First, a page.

Depending on how the children of ethnically mixed couples define themselves in ethnic terms and, in particular, whether socially successfully Hispanics are more or less likely to acknowledge their ethnic heritage, intermarriage trends also will affect the future size and social contours of the Hispanic population. Recent intermarriage trends point to a softening of some group boundaries. Because there are few three-generation studies of Hispanics, it is difficult to say whether the most successful individuals and families opt out of Hispanic ethnicity. Although empirical evidence is both spotty and mixed, it appears that beyond the second generation, more successful Hispanics are less likely to self-identify or to be identified by others as Hispanic.4 This highly tentative inference is consistent with patterns of language shift.

Spanish-language use can reinforce Hispanicity as a panethnic identity in the face of rising intermarriage among Latin American nationalities, but two offsetting forces ultimately will decide what the shift away from the Spanish language portends for the persistence of Hispanicity. First, continued immigration from Latin America will slow the rate of language shift, but how much, in what ways, and for what groups will depend on settlement patterns of the foreign born. Second, the geographic dispersal of Hispanics may accelerate the process of linguistic assimilation, which may also dilute the development of a panethnic identity if accompanied by higher rates of intermarriage with non-Hispanics.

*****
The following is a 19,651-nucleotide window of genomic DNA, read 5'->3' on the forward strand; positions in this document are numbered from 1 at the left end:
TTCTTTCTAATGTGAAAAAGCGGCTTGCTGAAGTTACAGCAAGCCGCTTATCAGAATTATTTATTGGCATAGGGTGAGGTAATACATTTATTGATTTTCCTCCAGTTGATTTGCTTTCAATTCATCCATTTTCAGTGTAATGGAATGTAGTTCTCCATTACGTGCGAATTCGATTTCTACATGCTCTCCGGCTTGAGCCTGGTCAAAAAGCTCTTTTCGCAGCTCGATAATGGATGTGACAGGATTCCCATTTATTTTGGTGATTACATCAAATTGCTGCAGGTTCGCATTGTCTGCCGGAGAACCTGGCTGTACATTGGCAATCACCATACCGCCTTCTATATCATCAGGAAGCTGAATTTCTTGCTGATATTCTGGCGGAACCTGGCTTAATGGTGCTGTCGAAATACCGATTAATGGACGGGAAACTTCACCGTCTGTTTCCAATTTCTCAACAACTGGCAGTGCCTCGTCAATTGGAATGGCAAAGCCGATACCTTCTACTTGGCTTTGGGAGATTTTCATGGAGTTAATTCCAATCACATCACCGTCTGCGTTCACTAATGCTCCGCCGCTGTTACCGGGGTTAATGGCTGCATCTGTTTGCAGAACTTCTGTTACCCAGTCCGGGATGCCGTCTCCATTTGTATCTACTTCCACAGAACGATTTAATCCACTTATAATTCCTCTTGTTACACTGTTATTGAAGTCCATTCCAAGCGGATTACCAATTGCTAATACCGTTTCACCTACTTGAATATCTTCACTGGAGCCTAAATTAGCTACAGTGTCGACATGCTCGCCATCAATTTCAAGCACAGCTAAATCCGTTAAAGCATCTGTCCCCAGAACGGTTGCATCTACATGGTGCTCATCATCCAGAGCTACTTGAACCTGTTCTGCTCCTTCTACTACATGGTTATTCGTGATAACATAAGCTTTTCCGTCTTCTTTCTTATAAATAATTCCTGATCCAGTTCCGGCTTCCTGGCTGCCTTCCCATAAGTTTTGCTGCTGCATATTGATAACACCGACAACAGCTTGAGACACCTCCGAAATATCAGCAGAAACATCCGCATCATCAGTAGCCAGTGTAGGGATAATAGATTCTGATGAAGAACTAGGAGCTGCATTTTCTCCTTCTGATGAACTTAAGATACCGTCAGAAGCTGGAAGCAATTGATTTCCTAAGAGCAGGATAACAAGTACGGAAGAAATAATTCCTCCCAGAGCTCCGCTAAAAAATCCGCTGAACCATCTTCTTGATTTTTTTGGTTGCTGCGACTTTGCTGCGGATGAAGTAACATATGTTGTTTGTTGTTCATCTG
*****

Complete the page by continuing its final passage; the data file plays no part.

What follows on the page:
Currently, about 28 million U.S. residents—mainly Hispanic—identify as Spanish speakers. Ironically, both their geographic concentration and their residential dispersal generate anxiety that the United States is becoming a linguistically bifurcated nation. Such anxiety is unfounded because, by all indications, Hispanics are following the linguistic paths of prior immigrants in their increasing reliance on English across generations and over time. The proliferation of Spanish in neighborhoods densely populated by immigrants belies the rapid linguistic assimilation evident between the first and second generation, which is nearly complete by the third. This rapid shift to English indicates fluidity in the boundary between Hispanics and non-Hispanics. As a transitional phase of inevitable language shift, bilingualism is not incompatible with English proficiency, which is a requirement for economic mobility, political integration, and social success.